Modeling Length of Stay in Hospital and Other Right Skewed Data: Comparison of Phase-Type, Gamma and Log-Normal Distributions
Article first published online: 24 JUL 2008
© 2008, International Society for Pharmacoeconomics and Outcomes Research (ISPOR)
Value in Health
Volume 12, Issue 2, pages 309–314, March/April 2009
How to Cite
Faddy, M., Graves, N. and Pettitt, A. (2009), Modeling Length of Stay in Hospital and Other Right Skewed Data: Comparison of Phase-Type, Gamma and Log-Normal Distributions. Value in Health, 12: 309–314. doi: 10.1111/j.1524-4733.2008.00421.x
- Issue published online: 17 FEB 2009
- Article first published online: 24 JUL 2008
- covariate dependence;
- length of stay;
- Markov chain;
- right skewed data;
- statistical modeling
Objectives: To present a relatively novel method for modeling length-of-stay data and assess the role of covariates, some of which are related to adverse events. To undertake critical comparisons with alternative models based on the gamma and log-normal distributions. To demonstrate the effect of poorly fitting models on decision-making.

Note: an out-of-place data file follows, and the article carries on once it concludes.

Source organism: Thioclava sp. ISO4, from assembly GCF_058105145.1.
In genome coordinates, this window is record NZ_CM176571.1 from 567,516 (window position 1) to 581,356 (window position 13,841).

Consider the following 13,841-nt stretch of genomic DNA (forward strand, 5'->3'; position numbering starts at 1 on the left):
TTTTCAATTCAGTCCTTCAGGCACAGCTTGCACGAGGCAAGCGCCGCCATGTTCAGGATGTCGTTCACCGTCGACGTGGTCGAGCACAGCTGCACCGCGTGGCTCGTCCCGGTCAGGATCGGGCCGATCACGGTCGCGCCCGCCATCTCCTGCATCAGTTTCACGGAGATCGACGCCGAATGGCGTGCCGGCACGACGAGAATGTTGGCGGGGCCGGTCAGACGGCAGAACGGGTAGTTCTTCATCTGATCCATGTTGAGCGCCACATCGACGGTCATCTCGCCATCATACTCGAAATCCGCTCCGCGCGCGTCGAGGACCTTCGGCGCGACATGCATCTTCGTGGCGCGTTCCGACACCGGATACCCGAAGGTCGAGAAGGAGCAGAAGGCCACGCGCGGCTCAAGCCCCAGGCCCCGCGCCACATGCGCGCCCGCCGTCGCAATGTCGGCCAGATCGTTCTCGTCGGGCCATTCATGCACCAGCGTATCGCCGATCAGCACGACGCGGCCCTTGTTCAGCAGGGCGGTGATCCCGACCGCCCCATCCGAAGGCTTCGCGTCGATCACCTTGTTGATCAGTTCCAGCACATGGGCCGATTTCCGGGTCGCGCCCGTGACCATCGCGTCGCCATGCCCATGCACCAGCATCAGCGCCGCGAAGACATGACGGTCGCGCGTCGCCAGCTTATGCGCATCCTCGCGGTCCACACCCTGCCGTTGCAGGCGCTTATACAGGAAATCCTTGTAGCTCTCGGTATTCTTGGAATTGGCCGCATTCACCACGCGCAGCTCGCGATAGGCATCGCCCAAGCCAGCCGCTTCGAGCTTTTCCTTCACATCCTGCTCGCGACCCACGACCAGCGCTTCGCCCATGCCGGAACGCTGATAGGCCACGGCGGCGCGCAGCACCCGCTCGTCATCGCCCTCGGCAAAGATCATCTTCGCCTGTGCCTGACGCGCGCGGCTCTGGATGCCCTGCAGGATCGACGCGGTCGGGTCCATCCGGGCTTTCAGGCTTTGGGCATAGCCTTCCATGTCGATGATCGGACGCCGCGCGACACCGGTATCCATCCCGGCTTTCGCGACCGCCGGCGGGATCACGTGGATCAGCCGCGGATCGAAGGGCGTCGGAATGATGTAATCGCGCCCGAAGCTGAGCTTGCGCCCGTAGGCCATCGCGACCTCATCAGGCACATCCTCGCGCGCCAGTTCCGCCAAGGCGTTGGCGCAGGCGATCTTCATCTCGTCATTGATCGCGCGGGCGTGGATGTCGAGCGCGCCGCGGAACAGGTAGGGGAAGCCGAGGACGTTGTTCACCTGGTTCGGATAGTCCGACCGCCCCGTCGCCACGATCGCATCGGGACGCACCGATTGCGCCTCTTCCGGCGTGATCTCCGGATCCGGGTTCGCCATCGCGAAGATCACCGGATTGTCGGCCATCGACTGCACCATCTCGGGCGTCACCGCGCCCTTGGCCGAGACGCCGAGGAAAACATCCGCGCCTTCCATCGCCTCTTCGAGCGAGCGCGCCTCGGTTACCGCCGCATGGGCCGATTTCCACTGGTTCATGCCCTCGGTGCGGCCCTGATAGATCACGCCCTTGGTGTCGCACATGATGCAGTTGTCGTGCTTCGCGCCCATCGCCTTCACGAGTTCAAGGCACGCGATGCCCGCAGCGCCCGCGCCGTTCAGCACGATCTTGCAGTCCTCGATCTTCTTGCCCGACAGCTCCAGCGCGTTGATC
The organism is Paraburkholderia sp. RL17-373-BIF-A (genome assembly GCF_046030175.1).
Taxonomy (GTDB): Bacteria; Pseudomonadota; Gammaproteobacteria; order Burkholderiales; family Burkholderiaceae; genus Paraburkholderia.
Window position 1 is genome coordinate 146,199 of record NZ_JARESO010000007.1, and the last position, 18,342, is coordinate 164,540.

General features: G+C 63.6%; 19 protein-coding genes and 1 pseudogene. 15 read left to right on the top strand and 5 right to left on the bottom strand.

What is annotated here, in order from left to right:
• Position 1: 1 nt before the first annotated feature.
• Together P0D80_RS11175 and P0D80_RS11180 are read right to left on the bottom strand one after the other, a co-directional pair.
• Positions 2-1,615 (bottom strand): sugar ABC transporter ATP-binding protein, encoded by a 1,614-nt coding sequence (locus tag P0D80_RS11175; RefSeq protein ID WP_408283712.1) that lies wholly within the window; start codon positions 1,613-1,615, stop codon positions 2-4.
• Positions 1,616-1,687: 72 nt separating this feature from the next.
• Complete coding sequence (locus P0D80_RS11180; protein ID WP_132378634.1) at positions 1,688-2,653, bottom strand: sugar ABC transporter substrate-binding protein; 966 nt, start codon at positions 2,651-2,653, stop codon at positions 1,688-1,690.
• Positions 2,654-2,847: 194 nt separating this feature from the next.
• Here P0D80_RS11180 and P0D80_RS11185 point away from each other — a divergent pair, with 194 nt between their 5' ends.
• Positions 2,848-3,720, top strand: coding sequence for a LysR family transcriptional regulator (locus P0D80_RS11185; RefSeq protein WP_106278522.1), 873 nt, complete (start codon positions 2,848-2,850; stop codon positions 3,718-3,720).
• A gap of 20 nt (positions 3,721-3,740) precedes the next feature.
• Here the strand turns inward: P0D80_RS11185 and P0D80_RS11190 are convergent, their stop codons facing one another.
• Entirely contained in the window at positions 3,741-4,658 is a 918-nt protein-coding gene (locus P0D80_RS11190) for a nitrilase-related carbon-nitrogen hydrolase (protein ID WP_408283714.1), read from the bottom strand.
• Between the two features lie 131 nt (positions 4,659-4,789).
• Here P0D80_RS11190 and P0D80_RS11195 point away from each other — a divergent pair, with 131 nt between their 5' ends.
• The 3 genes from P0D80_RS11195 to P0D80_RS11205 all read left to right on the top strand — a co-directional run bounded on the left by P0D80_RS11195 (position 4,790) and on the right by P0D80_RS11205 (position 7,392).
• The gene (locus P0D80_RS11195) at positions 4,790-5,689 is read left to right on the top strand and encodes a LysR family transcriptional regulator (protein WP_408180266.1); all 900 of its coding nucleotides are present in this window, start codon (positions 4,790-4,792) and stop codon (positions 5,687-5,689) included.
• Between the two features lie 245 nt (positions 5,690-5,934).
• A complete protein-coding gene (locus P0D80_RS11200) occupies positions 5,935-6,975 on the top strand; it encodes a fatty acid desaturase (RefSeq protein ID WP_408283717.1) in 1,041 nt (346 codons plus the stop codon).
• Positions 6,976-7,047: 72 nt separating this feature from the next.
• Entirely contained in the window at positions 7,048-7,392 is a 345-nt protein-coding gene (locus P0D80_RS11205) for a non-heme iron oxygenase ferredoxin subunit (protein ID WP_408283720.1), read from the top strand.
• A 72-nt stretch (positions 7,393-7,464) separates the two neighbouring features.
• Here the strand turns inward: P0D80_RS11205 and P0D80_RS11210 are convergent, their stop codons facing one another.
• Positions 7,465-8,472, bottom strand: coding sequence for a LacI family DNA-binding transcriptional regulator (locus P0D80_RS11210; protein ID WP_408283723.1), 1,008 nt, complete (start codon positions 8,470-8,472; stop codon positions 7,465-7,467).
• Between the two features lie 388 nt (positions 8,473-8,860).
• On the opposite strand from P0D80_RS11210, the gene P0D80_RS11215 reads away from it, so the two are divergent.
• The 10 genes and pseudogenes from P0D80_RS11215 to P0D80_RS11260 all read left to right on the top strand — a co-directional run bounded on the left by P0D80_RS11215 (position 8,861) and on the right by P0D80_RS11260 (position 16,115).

Methods: The model has the process of hospital stay organized into Markov phases/states that describe stay in hospital before discharge to an absorbing state. Admission is via state 1 and discharge from this first state would correspond to a short stay, with transitions to later states corresponding to longer stays. The resulting phase-type probability distributions provide a flexible modeling framework for length-of-stay data which are known to be awkward and difficult to fit to other distributions.
Results: The dataset consisted of 1901 patients' lengths of stay and values for a number of covariates. The fitted model comprised six Markov phases, and provided a good fit to the data. Alternative gamma and log-normal models did not fit as well, gave different coefficient estimates, and statistical significance of covariate effects differed between the models.
Conclusions: Models that fit should generally be preferred over those that do not, as they will produce more statistically reliable coefficient estimates. Poor coefficient estimates may mislead decision-makers by either understating or overstating the cost of some event or the cost savings from preventing that event. There is no obvious way of identifying a priori when coefficient estimates from poorly fitting models might be misleading.